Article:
Workshop recap… a couple, both photographers, take a 2-on-1 light painting workshop.
Recently, Jim and Nancylee Mudd decided to take a two-on-one workshop to learn light painting. Teaching two students at once is a little more challenging than just one, but the Mudds were so easy to work with, and it turns out, so capable! The tuition for two students is less than that of a one-on-one, so if you have a friend (or husband / wife) who wants to do the workshop, you can save some money and attend together.
I love to see couples where each person has a different set of interests / strengths. In my own life, that is certainly the case. Vera is very detail oriented, has the memory of a 64 GB flash drive, and loves to clear things off of the “to do” list. I am the procrastinator, the creative type who puts things off, and I have a memory more like… uh… I’ve forgotten what it’s like.;-)
Nancylee was the computer-savvy half, coming to the workshop with a working knowledge of Photoshop, and Jim came to the workshop with no intention of using Photoshop at all! I was in a little bit of a quandary, as I’ve developed a wonderful workflow process that gives the light painting photographer a tremendous amount of control over the final image. That isn’t to infer a lot of Photoshop manipulation, but rather, speaks to how we mask in the light painted information from our captures, giving us a great degree of control over the final result.
I light painted images on film for 15 years, so I knew how to do everything in one capture, but I knew that the results are superior when we can light individual elements, concentrating on the best light for each element, then easily blending them together after the fact. I knew that Jim would be much better off if he were open to the idea of using Photoshop. He was ready and willing to do so, and took to the process quickly and well!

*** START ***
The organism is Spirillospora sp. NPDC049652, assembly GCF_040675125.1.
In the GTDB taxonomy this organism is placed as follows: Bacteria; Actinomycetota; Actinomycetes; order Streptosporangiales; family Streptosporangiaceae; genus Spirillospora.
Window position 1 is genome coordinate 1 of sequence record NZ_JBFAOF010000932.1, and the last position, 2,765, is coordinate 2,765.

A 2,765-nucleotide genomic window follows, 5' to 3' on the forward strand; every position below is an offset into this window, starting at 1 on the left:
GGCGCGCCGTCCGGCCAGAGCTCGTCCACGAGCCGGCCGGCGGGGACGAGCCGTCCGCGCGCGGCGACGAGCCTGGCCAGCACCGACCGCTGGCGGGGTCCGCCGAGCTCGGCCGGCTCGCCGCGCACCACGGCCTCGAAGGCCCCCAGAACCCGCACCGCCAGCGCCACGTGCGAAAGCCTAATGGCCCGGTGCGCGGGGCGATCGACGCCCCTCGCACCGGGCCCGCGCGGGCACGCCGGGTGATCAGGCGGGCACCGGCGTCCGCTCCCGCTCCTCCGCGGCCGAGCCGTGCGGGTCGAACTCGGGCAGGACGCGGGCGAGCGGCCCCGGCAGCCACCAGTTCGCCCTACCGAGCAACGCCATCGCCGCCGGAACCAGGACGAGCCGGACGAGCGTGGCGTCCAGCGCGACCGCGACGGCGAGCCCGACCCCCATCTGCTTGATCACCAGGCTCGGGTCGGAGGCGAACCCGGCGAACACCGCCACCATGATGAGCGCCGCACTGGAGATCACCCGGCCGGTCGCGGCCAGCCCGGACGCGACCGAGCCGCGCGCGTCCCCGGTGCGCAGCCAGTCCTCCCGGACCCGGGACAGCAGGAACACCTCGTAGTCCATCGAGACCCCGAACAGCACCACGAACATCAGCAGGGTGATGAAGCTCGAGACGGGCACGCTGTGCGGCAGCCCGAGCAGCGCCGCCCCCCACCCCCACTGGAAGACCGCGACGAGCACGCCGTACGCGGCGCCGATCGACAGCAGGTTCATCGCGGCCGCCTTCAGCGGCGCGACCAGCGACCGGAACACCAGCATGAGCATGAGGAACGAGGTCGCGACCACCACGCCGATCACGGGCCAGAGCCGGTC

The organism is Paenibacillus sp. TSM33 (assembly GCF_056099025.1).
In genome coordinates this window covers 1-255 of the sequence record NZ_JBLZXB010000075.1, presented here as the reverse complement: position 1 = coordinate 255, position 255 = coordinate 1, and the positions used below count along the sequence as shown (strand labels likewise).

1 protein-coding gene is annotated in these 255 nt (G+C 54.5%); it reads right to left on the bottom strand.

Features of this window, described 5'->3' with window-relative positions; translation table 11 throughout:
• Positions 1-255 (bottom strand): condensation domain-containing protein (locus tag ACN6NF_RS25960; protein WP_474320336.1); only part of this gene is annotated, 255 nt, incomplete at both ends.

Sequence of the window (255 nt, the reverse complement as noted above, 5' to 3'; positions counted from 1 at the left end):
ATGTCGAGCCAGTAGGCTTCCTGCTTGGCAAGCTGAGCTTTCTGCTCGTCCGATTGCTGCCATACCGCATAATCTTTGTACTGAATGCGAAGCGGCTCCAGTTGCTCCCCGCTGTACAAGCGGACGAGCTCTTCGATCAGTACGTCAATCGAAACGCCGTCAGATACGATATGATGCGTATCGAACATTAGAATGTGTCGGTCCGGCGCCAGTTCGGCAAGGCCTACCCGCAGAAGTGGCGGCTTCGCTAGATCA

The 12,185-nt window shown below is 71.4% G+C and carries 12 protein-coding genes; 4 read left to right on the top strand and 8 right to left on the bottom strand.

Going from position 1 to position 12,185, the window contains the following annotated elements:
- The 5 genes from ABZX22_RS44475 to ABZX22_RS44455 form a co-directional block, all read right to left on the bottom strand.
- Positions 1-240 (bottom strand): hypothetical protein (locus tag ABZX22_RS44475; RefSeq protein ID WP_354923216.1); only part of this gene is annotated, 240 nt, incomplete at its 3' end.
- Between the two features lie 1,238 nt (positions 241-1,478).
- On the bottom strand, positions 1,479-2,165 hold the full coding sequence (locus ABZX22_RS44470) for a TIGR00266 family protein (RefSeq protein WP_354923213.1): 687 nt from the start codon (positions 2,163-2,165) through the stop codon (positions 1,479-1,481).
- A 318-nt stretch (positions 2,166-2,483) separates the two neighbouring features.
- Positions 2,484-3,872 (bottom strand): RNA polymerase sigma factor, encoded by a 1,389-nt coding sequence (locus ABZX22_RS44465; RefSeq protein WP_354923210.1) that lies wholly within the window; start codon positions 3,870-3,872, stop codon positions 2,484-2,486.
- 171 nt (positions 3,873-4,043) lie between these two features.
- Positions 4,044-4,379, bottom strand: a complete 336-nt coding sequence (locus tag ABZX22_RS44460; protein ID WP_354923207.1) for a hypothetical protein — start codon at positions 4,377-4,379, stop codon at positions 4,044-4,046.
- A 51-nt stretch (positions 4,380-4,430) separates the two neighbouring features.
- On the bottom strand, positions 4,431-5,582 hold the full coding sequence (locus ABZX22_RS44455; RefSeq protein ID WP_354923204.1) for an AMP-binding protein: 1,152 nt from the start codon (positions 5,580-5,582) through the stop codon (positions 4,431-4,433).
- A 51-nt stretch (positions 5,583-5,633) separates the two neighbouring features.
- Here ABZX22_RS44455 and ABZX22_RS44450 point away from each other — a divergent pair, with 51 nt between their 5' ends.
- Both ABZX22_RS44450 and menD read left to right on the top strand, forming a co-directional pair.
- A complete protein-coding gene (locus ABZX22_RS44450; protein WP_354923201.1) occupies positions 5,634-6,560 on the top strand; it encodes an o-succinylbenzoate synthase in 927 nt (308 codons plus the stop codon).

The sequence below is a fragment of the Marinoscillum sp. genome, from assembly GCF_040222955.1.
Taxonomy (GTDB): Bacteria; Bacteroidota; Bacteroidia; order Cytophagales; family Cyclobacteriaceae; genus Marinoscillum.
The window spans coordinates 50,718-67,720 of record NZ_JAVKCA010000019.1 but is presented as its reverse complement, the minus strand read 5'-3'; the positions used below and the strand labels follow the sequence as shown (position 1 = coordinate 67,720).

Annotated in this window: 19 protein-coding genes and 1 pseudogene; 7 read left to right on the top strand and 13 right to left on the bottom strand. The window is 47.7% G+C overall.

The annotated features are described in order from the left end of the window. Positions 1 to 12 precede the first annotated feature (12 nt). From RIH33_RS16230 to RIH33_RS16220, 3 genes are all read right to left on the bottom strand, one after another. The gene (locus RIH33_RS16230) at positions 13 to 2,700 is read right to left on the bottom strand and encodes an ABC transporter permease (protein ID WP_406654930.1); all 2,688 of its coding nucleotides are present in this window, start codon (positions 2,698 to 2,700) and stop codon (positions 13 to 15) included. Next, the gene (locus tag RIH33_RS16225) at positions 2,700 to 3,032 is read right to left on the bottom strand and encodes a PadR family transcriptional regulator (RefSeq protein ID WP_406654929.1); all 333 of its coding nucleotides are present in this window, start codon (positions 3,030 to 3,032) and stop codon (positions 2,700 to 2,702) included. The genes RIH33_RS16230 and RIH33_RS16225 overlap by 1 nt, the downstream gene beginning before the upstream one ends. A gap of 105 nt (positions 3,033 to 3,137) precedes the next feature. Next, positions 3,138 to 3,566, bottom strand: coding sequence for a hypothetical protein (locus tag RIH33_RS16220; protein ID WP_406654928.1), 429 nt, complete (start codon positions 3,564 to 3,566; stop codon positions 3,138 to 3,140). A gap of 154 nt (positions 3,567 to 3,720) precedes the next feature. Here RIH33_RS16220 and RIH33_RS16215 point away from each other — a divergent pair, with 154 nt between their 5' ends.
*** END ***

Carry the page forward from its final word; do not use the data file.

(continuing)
Here is Jim’s final image:
Photograph by Jim Mudd
Nancylee was very interested in learning to light shiny things, namely, glass. She chose some of my favorite glass props that I have here at the studio, and she did a beautiful job using nothing but a diffusion scrim and a small LED panel for those elements. Like so many aspects of light painting, things are simple when broken down, and learning to light a reflective object is no exception, but that said, Nancylee and Jim excelled!
This is Nancylee’s final image:
Photograph by Nancylee Mudd
Due to a couple of last minute cancellations, there are spots open for our next workshop! If you are spontaneous, and have nothing to do next weekend, join us and learn how powerful, trans-formative and beautiful light painting can be!